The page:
Twilight Of The Idols: “Why Can’t I Use A Smiley Face?”

Some men were just born for suffering.

Born needing it, like the dualistic relation between an essential Blood-Spirit and its purgative catharsis: mingling, mingling, and never quite coming together.  So we have this great Spirit, this Blood-Spirit, driving us forward, and at the same time this purging, this cleansing, that goes on at the same time.  The two forces coexist, and are bound up together.  Complementing each other, but at the same time in opposition.

Think of Roosh stumbling through South America, escaping the tyranny of Dr. Wang and his little petri dishes, from the tyranny of being told to be “respectable”; and at the same time, being wracked by parasites and dystentery.  Following the essential Blood-Spirit, and being purged simultaneously.  It is a fitting dualism, if you can manage it.

And there you have it.  The essential purging that must take place before our Mr. Roosh can be free of greasy Dr. Wang, free from mother, free from sister, from the oppression of familiarity, and free from Maryland.  Ah, how he hated Maryland, how he yearned to get away.  Away.  To scrape off the old resin with a Roman strigil.

And so they writhe, such men.  Myself included.  Some men were just born to writhe on the edges of razors they themselves spend their lives honing.  To flail at themselves with their Idealistic cat-o-nine-tails.  Thwack!  Thwack!  You can almost picture Roosh scourging his back again and again with his flail, wishing for Poland, for Brazil, for Colombia, for anywhere but here.  But why, why, isn’t he happy? Because he knows the Ideal is doomed.

Roosh’s Why I Can’t I Use A Smiley Face is the poignant confession of a man who has lived this great experience for us, this experience of exploring foreign lands in search of the great female “Paradise”.  Confessio pro vita sua.  Poosy Paradise, as he calls it.  The Great Snatch.  The Pink El Dorado.  And he returns to the US to find mostly grimness and disillusionment. To return home to get winks from 50 year single mothers on, to be condescended to by fat, arrogant dunces who nod politely and understand nothing.  And so Roosh goes on flagellating himself.  Thwack!  Thwack!  It is an entirely necessary flagellation, a required ritual.

And this is as it has always been, maybe.  For it has been the fate of every real traveler—not your run-of the-mill Lonely Planet tourist–to return home to the maddening incomprehension of the common man.  Don’t believe me?  Look at what Melville, Richard Burton, and Wilfred Thesiger endured.  Outcasts.  The boorishness of the mob.  The stupidity and inertia of the masses.  Or think of Marco Polo, clapped into prison when he returned home for spinning what his countrymen called “tall tales”.  Literally.  Seems the Venetians didn’t like what he had to tell them.  Didn’t want to hear it.  Or Melville.  Living among the South Sea Islanders, frolicking with Fayaway, on a different planet basically, and then coming home to face decades of disillusionment as a hack and occasional customs agent in New York City.  With heating bills, a wife he hated, and a drunkard son.  Anguish.  He was another one born to suffer.

Well, our Mr. Roosh is right, of course.  Society truly is a hateful place.  The culture here is as soul-gobbling and rotten as he imagines it to be.  Maybe more.  You have only to enter any megastore in suburban America to view a species of humanity that barely qualifies as human.  Homo corpulensis degeneratus.  Walmart.  Target.  Home Depot.  Take your pick.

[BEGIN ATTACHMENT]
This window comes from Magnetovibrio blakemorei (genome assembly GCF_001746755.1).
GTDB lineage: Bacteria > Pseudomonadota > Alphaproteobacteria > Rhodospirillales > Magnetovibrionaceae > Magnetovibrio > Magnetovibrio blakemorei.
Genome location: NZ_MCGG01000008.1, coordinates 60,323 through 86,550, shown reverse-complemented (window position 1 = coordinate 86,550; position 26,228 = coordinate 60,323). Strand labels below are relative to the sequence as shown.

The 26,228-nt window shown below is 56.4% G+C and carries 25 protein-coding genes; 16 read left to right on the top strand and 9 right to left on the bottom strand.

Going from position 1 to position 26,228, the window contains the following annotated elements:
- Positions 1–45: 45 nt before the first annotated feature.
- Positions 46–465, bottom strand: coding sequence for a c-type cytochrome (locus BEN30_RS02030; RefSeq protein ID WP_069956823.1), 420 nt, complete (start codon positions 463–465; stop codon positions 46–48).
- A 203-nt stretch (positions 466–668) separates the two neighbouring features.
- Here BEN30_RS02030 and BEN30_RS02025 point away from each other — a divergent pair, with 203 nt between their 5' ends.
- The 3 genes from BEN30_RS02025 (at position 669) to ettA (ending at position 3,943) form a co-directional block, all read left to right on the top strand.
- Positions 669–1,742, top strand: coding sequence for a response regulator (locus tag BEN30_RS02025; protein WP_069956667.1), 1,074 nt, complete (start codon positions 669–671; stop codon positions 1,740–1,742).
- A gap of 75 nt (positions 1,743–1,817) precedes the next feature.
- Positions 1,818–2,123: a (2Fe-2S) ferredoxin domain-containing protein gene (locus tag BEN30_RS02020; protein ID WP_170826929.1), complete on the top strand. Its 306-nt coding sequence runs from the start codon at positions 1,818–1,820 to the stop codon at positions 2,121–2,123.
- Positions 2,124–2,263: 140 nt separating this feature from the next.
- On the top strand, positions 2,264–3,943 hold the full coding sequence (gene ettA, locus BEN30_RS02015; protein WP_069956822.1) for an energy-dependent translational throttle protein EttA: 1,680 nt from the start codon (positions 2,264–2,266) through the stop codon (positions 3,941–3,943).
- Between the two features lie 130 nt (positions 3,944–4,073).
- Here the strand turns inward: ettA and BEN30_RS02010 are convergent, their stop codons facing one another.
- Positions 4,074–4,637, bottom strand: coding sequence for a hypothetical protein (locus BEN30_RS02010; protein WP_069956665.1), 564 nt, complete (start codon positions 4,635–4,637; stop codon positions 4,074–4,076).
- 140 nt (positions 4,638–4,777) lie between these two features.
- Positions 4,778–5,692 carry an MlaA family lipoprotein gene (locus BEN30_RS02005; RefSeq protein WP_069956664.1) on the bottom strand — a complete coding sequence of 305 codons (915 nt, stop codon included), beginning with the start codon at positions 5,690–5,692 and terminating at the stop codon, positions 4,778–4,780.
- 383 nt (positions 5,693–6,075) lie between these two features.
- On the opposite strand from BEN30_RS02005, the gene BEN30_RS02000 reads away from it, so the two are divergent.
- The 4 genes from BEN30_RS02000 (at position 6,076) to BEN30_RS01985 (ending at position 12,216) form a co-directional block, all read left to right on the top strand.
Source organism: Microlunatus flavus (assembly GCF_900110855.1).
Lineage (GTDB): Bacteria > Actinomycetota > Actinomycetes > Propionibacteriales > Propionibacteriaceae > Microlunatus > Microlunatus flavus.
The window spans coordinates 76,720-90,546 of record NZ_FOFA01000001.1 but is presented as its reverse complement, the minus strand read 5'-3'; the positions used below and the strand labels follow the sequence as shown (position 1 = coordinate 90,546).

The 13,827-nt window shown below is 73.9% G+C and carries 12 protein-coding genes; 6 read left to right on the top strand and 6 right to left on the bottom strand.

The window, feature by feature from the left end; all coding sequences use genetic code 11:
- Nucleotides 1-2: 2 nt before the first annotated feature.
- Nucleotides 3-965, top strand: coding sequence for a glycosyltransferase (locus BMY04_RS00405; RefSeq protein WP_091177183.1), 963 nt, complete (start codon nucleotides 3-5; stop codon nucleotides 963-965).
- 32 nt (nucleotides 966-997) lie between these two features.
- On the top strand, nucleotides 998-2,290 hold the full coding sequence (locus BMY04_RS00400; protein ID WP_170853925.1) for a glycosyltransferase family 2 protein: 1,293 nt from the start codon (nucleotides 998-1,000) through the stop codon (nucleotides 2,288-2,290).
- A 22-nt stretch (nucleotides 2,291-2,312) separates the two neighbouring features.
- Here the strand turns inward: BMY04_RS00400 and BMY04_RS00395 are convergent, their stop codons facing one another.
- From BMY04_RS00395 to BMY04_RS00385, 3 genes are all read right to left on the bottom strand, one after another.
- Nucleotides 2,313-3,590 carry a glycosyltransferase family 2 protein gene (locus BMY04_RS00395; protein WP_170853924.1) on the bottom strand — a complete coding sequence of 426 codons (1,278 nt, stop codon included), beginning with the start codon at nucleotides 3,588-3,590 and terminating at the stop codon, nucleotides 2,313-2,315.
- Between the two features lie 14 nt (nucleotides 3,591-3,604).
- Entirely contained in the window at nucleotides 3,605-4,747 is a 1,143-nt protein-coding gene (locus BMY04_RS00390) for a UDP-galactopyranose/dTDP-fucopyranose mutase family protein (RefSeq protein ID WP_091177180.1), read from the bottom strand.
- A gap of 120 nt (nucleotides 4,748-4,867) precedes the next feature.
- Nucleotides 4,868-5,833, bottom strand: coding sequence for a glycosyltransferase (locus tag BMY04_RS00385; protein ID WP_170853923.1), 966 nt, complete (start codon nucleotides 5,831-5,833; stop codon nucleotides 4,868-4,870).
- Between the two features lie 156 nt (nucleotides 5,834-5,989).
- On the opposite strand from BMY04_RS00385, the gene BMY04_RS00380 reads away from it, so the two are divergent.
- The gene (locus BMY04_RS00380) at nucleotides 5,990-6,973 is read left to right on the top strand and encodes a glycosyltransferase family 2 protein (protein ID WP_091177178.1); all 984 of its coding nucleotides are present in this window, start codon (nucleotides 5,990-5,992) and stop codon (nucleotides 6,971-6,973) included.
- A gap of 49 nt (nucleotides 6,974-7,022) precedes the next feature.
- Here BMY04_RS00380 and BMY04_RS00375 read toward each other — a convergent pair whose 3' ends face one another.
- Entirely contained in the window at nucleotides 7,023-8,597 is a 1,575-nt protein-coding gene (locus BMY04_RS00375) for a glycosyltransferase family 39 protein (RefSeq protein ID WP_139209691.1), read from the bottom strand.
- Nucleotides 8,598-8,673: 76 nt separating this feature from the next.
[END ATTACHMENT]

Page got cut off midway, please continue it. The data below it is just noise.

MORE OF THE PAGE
But we are the agents of our suffering, mostly.  Because it is we who construct the Great Ideals in the first place.  The Great Ideal.  The ideal of the Perfect Woman.  We set ourselves up for disillusionment.  The ideal of the perfect relationship.  By persisting in our Ideals, we condemn ourselves to writhe on the edge of our own straight-razors:  for there is no perfect woman, no perfect love, no perfect relationship.  Melville tried and persisted in his Idealism, and went to his grave trying.  He never quite recovered from his stint among the cannibals.  He searched for the perfect love and couldn’t find it:  his Polynesian mistress could never measure up.  Searched for the perfect friend, and couldn’t find that either.  His friendship with Nathaniel Hawthorne could not meet his Ideal.  Nothing could, really.  Because there is no Perfect Ideal.  Because there is only struggle, and fight, and struggle some more.  And this is life.  Pass me a drink.

And yet there is something great and noble and savage in this confession, this little testament of Roosh.  This noble confessio. Because in his heart, Roosh remains a proud soul:  an expression of the purest Dream-Quest.  The great odyssey in search of the Great Ideal:  the great Arthurian quest.  And there is something stirring and redeeming in that.  For its own sake.  The quest itself redeems, does it not?  The Ideal itself redeems.  Even if it is doomed.  Compare the noble and doomed love of Shakespeare’s Anthony and Cleopatra to the unmanly whining and cringing of King Lear, shouting to heaven at the injustice of the world.  You tell me which is more noble.

Because no matter what, our Roosh knows he is not going back to Dr. Wang and his test-tubes and his petri dishes.  Ah, how he despised little greasy Dr. Wang and his rules, and how he ached to get away.  To escape that prison.  Away!  Away!  Anything to get away!  And he did get away, he did indeed.  He split from the whole program.

It is a noble confession because he never lost hope.  Roosh never could abandon himself to despair or indifference.  He never gave up.  Even when he says “enjoy the decline”, don’t believe him.  Don’t believe a word of it.  It is his unconscious way of dodging his real sentiment.  He isn’t enjoying the decline.  He writhes with it.  Because he cares.  In truth, he loathes the decline.  Like he despised old Wang and his petri dishes.